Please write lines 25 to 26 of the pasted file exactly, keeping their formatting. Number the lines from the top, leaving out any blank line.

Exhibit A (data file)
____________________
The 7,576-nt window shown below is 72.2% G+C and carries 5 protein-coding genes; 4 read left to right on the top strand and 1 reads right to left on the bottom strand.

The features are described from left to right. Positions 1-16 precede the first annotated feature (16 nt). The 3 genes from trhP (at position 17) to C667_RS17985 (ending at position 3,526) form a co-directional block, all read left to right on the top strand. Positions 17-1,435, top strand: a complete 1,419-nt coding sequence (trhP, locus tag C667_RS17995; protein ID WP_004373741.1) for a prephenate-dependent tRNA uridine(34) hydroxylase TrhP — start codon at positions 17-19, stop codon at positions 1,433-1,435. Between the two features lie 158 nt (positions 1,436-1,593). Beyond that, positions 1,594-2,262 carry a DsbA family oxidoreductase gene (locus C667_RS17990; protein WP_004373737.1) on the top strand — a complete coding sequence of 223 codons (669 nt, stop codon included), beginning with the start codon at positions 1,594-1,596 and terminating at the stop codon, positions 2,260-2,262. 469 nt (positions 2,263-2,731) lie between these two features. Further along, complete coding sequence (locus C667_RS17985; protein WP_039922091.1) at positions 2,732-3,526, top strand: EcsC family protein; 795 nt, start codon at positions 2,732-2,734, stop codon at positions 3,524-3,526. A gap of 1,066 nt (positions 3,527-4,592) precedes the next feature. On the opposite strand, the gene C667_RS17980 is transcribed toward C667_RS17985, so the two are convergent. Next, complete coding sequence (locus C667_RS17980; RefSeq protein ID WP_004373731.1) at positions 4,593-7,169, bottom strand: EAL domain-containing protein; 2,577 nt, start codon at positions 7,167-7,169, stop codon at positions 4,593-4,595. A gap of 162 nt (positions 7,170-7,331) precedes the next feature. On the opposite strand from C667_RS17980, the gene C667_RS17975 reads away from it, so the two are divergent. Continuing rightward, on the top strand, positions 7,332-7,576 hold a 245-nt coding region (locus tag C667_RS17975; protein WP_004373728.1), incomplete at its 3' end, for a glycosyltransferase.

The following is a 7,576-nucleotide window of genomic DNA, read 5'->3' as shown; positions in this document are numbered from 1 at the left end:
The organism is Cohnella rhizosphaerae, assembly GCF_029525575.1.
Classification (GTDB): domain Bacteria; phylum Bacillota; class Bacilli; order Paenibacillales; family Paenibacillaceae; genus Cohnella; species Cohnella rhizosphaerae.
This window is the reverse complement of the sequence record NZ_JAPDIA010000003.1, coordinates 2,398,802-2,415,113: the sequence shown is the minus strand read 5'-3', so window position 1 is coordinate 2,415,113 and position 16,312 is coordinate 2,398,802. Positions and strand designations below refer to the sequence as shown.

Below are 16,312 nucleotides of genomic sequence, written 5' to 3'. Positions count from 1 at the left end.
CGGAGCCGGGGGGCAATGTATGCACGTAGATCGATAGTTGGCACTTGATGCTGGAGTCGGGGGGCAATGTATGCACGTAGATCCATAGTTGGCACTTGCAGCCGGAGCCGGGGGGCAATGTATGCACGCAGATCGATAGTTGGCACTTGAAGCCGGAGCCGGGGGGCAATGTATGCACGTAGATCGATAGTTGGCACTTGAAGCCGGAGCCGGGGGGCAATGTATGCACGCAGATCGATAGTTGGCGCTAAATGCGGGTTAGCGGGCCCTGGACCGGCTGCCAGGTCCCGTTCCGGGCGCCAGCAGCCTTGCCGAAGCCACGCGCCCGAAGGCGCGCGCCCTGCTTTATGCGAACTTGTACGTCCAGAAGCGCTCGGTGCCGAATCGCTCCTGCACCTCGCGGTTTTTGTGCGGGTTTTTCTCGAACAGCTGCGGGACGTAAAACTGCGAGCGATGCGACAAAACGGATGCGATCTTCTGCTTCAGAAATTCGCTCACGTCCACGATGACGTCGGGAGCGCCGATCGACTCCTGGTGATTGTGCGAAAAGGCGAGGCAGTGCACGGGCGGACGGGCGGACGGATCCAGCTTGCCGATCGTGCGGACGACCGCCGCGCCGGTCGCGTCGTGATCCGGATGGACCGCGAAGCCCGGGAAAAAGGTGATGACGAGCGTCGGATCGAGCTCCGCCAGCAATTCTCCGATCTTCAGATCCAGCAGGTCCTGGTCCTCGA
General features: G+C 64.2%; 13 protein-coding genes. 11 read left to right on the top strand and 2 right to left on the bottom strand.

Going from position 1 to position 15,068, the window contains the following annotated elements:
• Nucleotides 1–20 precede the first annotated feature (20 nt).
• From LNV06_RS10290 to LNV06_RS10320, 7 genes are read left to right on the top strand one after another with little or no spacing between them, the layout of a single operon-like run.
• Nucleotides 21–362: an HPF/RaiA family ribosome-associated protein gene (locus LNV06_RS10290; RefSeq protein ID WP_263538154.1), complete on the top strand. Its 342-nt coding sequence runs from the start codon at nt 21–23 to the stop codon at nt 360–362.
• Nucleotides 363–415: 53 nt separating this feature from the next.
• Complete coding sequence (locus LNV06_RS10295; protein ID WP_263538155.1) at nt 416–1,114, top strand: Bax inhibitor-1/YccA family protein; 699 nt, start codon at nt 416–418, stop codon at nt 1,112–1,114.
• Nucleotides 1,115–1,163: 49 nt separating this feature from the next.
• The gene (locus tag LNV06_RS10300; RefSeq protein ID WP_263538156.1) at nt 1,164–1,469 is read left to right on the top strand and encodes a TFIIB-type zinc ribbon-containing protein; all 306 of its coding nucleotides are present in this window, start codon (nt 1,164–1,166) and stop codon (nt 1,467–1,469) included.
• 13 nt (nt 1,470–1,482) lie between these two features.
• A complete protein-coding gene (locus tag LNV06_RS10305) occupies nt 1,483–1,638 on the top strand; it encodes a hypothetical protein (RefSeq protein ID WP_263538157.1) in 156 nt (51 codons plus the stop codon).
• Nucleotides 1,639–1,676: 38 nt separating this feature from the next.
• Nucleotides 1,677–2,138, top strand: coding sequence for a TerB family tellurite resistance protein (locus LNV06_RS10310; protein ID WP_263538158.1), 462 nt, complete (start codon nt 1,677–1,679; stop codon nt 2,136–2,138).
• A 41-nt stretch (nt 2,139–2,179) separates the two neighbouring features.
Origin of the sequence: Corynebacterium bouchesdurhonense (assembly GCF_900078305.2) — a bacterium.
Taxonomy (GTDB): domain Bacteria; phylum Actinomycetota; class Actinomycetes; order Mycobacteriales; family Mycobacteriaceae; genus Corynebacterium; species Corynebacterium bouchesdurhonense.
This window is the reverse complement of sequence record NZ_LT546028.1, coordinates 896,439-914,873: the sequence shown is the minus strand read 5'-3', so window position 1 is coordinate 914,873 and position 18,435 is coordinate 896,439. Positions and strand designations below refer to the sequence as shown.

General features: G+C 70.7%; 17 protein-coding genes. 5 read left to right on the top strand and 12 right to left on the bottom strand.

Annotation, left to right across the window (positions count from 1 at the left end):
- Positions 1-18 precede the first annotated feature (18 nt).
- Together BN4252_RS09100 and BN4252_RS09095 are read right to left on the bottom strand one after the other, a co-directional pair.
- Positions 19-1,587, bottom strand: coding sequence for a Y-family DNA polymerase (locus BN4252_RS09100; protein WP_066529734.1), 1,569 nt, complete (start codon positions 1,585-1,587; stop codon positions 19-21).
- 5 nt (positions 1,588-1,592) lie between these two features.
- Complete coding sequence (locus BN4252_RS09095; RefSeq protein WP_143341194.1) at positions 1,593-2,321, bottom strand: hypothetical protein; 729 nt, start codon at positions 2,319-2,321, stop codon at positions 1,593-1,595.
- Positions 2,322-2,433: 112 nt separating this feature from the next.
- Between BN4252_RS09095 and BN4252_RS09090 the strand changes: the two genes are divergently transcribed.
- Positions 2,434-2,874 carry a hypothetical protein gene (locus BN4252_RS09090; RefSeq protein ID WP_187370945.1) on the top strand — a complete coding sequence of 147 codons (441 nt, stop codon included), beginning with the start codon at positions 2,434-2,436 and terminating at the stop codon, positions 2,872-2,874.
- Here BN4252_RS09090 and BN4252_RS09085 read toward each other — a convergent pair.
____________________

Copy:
This window is the reverse complement of sequence record NZ_LT546028.1, coordinates 896,439-914,873: the sequence shown is the minus strand read 5'-3', so window position 1 is coordinate 914,873 and position 18,435 is coordinate 896,439. Positions and strand designations below refer to the sequence as shown.

General features: G+C 70.7%; 17 protein-coding genes. 5 read left to right on the top strand and 12 right to left on the bottom strand.